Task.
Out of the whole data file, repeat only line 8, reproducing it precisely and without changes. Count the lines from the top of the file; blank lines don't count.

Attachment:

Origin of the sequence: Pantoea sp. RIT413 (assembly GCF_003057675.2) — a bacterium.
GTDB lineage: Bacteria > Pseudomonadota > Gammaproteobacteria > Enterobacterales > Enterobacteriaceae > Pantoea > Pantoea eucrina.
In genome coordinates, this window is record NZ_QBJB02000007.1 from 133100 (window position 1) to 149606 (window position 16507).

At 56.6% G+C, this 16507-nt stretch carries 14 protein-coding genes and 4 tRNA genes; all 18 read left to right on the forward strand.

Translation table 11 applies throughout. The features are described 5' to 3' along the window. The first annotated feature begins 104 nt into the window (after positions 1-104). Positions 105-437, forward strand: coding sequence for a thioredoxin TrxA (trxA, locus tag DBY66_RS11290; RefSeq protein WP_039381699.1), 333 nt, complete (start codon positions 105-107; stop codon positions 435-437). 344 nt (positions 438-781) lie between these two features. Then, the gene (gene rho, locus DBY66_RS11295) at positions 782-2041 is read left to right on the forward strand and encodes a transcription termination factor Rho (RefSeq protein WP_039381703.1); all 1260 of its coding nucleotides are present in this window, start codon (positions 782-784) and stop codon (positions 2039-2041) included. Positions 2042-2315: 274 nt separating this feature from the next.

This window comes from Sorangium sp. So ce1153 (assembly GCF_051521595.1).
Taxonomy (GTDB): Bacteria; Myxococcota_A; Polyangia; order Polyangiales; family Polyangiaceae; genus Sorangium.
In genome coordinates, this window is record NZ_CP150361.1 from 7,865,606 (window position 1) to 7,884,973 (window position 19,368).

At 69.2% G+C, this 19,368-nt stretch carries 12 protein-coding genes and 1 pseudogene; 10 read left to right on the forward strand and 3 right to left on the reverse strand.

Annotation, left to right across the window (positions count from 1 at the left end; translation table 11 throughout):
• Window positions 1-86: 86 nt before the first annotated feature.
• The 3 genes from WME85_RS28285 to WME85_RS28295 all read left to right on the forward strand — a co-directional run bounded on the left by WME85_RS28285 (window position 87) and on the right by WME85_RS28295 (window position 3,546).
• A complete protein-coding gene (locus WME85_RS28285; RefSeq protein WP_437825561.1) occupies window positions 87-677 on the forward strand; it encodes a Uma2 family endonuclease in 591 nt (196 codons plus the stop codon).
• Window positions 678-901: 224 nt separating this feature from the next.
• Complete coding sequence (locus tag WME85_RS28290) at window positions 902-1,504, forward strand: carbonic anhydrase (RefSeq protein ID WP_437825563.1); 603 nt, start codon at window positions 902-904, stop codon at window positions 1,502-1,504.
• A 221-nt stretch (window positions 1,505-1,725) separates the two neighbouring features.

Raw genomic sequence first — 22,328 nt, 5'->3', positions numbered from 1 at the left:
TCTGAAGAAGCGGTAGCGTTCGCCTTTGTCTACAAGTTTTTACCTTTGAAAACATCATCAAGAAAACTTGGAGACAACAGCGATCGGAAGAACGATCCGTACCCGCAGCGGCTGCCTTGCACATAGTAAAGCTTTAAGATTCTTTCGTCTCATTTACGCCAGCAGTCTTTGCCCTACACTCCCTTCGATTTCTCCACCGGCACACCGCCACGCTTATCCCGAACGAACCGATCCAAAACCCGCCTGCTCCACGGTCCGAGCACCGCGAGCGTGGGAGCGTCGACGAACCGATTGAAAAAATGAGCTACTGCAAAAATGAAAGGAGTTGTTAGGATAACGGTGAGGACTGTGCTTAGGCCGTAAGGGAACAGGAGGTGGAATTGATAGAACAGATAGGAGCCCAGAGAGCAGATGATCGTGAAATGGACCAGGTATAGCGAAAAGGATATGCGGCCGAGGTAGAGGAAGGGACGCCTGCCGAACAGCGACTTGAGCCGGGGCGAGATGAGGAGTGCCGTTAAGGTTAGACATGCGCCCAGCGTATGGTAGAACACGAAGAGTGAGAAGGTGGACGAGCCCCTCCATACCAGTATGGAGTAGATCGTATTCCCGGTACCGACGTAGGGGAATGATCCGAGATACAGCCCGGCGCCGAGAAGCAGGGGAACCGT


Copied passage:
In genome coordinates, this window is record NZ_CP150361.1 from 7,865,606 (window position 1) to 7,884,973 (window position 19,368).